A few seconds more, and I'm close enough to see the timing clock.
Ugh. It literally flips to 29 in front of me. But, I realize I still have a shot to PR if nothing else. I sprint as hard as I can, dodging people left and right. If only I had a straight shot...
My foot hovers over the first mat and I see 29:14 flip to 29:15. I let out a huge "SHIT!" (Sorry, not family friendly, I know). I was this close to a PR, and it slipped away right at my finger tips. By the time my sensor clears the second mat, I've achieved a 29:16.
You can literally see me go from watching the clock and trying to beat it (above), to being absolutely pissed at my time (below).
On the plus side, though, check out that tricep muscle rippling in the 29:14 photo! Roar! Muscle definition!
At this point, my lungs feel like they're going to explode and my heart is racing. Since the race was chip timed (at the finish only), I snuck through the crowd to avoid the chip grabbers and quietly go to die in the grass.
Technically, I didn't die so much as just sweat my ass off and try to get my breath under control.
My husband finds me "lounging" in the grass, luckily just after the temptations to dry heave go away, so I slowly get up to return my chip and grab post race snacks. That's when I realize a toe on my left foot hurts like a mother. That damn rock. (Sure enough, when I got home, a good sized blister is revealed under my sock). I try to find solace in a blueberry muffin as we mosey back to the car.
Somewhat frustrated by my finish, I hope that I will be redeemed when the official time is posted. In the meantime I head home to drown my sorrows in homemade pancakes. I follow that up with a shower, a change into my new t-shirt, and a nap in a hammock.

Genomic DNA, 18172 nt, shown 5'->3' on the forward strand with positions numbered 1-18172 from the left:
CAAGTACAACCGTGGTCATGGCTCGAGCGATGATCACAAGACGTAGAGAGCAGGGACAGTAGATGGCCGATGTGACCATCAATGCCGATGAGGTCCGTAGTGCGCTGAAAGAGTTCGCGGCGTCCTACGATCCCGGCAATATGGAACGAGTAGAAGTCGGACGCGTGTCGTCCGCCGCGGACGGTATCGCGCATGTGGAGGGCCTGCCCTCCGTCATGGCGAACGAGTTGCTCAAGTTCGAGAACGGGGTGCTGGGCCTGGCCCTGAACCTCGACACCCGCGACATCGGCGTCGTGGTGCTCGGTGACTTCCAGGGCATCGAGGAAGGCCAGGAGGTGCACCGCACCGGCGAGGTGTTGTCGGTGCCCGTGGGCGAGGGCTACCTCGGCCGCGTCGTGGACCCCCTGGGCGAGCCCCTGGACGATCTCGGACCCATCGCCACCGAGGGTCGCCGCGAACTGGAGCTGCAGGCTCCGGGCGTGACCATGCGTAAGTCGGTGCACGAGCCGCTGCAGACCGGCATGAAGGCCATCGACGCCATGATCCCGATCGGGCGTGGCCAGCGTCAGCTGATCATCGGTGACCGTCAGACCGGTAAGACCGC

When the results email finally comes the next day, I actually am happy, too... but for an entirely different reason.
Per the email: "Congratulations on your finish in the Siren Freedom Five 5K! Your official time was 29:16, a pace of 9:25 per mile. You finished 137th out of 471 women and 22nd out of the 85 Women 30 - 39. " ... and I realize, I finished in the upper 25% of my age category!
But that's not even what makes me the most happy.
I was curious to see how close I was to my previous finish time. Checking back to the results in 2011, I find out I finished 44th out of 60 runners in my age category, or just barely over the 75% mark. Even more amazing, my finish time was 32:41, with a 10:31/mile pace. In two years, I have taken over three minutes off my overall finish time, and over a minute a mile off of my pace... and that's on a poopy mood day, imagine what I would have done if I was in the groove!
As I consider those results, I think about where I've come from, and where I'm headed... suddenly my poopy mood vanishes, and that 29:16 is pretty ok with me.
I stuff my bright yellow race shirt in the hamper for a wash, and revel in my post race awesomeness. Now I just need to find a spot on the wall for my new bib, #2058 (my wall is getting pretty full)...
And that's the story of how race bib # 30 joined my collection. Here's to another race soon... hopefully my blister will be healed by then!